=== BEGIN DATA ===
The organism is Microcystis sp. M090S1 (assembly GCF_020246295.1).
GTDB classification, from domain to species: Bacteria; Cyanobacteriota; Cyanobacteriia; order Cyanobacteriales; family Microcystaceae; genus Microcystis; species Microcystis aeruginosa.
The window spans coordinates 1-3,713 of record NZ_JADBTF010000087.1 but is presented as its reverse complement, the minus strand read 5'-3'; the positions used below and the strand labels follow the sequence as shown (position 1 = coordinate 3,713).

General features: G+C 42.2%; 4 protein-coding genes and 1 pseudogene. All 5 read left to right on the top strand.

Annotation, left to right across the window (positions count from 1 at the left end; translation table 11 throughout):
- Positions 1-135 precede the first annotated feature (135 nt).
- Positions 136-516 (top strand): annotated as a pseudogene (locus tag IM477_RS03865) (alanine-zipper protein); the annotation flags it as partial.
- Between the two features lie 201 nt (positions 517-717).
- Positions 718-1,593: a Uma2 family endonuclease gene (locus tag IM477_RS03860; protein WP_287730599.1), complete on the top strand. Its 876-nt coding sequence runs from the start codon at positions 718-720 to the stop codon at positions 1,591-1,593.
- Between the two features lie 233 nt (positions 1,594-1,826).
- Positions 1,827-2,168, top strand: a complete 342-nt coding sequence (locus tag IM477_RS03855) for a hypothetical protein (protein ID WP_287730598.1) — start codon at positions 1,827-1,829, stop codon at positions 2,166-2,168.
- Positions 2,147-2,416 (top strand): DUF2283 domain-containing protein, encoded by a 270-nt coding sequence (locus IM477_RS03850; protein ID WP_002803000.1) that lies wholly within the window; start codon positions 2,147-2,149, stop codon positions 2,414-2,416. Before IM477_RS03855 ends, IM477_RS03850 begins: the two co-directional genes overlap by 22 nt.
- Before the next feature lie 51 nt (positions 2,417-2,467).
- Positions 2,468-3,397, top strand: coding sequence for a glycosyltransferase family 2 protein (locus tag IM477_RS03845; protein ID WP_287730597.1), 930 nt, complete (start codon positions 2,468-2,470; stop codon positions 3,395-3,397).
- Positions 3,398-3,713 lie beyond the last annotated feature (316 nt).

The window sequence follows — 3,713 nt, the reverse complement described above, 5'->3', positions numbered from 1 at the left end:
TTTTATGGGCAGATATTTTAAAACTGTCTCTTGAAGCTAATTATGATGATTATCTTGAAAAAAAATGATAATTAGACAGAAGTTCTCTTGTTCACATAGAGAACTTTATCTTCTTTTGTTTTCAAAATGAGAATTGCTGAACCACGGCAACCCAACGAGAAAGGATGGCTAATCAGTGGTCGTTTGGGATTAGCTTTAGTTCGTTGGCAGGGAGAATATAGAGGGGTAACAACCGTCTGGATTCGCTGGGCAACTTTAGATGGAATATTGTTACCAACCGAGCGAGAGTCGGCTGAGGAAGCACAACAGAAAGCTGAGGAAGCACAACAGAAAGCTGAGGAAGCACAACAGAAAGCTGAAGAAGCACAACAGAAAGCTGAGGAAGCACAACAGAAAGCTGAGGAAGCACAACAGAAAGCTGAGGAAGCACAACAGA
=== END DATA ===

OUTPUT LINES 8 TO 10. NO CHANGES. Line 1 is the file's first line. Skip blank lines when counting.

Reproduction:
- Between the two features lie 201 nt (positions 517-717).
- Positions 718-1,593: a Uma2 family endonuclease gene (locus tag IM477_RS03860; protein WP_287730599.1), complete on the top strand. Its 876-nt coding sequence runs from the start codon at positions 718-720 to the stop codon at positions 1,591-1,593.
- Between the two features lie 233 nt (positions 1,594-1,826).